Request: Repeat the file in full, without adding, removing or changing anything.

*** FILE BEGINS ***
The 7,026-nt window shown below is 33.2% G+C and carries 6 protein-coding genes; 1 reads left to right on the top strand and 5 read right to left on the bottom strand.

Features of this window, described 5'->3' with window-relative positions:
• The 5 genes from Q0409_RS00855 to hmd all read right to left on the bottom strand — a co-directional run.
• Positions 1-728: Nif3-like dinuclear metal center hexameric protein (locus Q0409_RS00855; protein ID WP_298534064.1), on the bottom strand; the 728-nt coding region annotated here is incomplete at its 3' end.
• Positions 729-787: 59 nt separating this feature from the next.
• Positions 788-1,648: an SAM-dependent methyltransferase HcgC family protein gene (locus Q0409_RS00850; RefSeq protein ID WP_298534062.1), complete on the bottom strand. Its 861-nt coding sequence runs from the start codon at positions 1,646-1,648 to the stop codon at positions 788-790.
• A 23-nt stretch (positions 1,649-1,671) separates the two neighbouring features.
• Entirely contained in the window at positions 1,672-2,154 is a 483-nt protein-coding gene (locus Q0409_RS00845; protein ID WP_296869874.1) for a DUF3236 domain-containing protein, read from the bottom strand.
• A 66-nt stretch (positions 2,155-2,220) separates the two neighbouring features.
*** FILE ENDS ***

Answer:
The 7,026-nt window shown below is 33.2% G+C and carries 6 protein-coding genes; 1 reads left to right on the top strand and 5 read right to left on the bottom strand.

Features of this window, described 5'->3' with window-relative positions:
• The 5 genes from Q0409_RS00855 to hmd all read right to left on the bottom strand — a co-directional run.
• Positions 1-728: Nif3-like dinuclear metal center hexameric protein (locus Q0409_RS00855; protein ID WP_298534064.1), on the bottom strand; the 728-nt coding region annotated here is incomplete at its 3' end.
• Positions 729-787: 59 nt separating this feature from the next.
• Positions 788-1,648: an SAM-dependent methyltransferase HcgC family protein gene (locus Q0409_RS00850; RefSeq protein ID WP_298534062.1), complete on the bottom strand. Its 861-nt coding sequence runs from the start codon at positions 1,646-1,648 to the stop codon at positions 788-790.
• A 23-nt stretch (positions 1,649-1,671) separates the two neighbouring features.
• Entirely contained in the window at positions 1,672-2,154 is a 483-nt protein-coding gene (locus Q0409_RS00845; protein ID WP_296869874.1) for a DUF3236 domain-containing protein, read from the bottom strand.
• A 66-nt stretch (positions 2,155-2,220) separates the two neighbouring features.